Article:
Tax exemptions are certainly an incentive, but the UAE today is a financial center for our region and one of the leading financial centers globally. There is plenty of capital here ready to be deployed. A major advantage is that many investors feel more comfortable investing in a company located in the UAE due to the transparency of the court system. Government laws are favorable to the private sector. It is an environment where people thrive because they are not marginalized or disadvantaged because of their particular race or gender or nationality. It is known to be a place where anyone from anywhere in the world can really succeed. In addition, the infrastructure is very advanced in terms of road quality and smartphone penetration – we have the highest smartphone penetration in the world.
The government has been rolling out many different incentives over the years, including startup-friendly policies. What should someone know if they are going to the Emirates?
We looked at all the sectors that support the startup landscape and tried to create incentives for people to choose something in the UAE as opposed to anywhere else. Getting a visa is very, very difficult in most countries. If you’re talented and work in the digital economy, which we’re particularly focused on, you can get permanent residency or long-term residency right off the bat. Another thing, you can start the company in one day. Third, there are many different programs, for example, incubators and accelerators, and government contracts are very interesting.
TC: How did the UAE AI mandate come about, and what were your plans for launch?
What are we really trying to solve? What is the potential for the UAE, whether positive or negative, and how can we ensure we deploy AI across the country in ways that improve the quality of life? Quality of life is really the main driver for AI. It is not an economic benefit as is the case in many countries. Second, it is difficult to prove that our policies or laws will actually benefit us when it comes to the negative consequences of deploying AI, both domestically and internationally. If AI goes wrong elsewhere, how do we make sure we’re less likely to get carried away by it? Our initial motto was to build a responsible artificial intelligence nation for the present as well as for the future.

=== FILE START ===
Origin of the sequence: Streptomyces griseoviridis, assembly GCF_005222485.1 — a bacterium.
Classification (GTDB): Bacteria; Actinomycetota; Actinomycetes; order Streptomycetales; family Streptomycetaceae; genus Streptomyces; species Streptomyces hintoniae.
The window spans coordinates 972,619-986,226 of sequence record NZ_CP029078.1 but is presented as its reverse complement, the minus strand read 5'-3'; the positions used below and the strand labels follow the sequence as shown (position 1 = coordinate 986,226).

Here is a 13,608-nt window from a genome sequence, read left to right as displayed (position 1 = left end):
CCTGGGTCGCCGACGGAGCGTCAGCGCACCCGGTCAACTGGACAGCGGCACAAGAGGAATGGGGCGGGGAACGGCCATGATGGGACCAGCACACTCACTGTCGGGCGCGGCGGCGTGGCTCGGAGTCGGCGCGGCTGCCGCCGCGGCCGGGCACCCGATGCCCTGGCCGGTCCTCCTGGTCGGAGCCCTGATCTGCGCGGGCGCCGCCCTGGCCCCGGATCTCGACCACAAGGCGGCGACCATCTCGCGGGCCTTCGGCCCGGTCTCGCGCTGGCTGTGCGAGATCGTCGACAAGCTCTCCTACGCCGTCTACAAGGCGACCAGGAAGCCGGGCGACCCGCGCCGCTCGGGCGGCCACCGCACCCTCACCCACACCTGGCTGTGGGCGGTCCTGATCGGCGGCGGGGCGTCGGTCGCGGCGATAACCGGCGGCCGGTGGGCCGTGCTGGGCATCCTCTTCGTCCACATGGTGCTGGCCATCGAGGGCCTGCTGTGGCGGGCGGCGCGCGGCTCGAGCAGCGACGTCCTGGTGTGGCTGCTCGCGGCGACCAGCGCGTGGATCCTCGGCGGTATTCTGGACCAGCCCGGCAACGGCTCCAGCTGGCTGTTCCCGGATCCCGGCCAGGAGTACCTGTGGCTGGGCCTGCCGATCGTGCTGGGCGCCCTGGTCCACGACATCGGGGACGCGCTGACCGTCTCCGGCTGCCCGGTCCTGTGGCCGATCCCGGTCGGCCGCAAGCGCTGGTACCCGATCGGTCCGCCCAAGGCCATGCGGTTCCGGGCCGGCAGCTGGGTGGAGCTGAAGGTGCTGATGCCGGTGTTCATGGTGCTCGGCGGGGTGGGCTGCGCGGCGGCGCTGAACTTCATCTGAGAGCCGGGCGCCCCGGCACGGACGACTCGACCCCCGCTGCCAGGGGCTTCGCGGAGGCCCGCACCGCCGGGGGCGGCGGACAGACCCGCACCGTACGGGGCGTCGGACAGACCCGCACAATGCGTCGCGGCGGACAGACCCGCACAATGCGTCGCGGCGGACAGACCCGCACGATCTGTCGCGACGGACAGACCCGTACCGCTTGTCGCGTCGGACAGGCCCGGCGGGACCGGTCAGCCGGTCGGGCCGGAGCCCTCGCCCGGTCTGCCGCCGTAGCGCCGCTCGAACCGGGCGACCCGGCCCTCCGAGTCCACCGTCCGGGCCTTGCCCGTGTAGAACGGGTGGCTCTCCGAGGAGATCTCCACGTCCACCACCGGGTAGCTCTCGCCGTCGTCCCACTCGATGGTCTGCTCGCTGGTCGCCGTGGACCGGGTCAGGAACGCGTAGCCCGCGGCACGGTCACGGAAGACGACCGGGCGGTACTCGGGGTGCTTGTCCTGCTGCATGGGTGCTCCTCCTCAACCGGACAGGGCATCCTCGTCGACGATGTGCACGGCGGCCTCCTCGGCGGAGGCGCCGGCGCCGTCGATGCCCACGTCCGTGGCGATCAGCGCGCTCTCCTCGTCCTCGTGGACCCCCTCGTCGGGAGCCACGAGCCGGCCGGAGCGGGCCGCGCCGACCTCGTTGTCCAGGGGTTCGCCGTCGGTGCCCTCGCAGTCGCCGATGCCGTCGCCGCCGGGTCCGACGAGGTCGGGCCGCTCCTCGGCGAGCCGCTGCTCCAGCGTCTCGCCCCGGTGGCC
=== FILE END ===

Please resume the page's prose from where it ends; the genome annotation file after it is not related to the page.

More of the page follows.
Given the region’s reputation for human rights abuses, do you expect the UAE to have challenges attracting American talent and investment?
The Middle East has a reputation as a ‘strong neighborhood’ for a variety of reasons, from conflict to governance failures. We see the Emirates as unique, with people of over 195 nationalities working, studying and playing together in an atmosphere of peace, tranquility and security, a very tolerant, multicultural society.
Why is supporting startups and venture capital an important push for the region?
A few reasons: First, if you look at our history, the UAE has always been a nation of traders and has always wanted to support business and open up opportunities. The second thing is that our desire to move away from oil and invest in renewables and other parts of our economy, the digital economy, to make sure we’re competitive and competitive has been heard and voiced. For developed and developing countries from around the world. Finally, we are not a big country; Therefore, we cannot compete with countries with cheap labor costs in certain sectors. However, if you look at the digital economy and sectors due to the advancement of technology, even though they are very expensive – you can create products and achieve amazing results. That is our aim.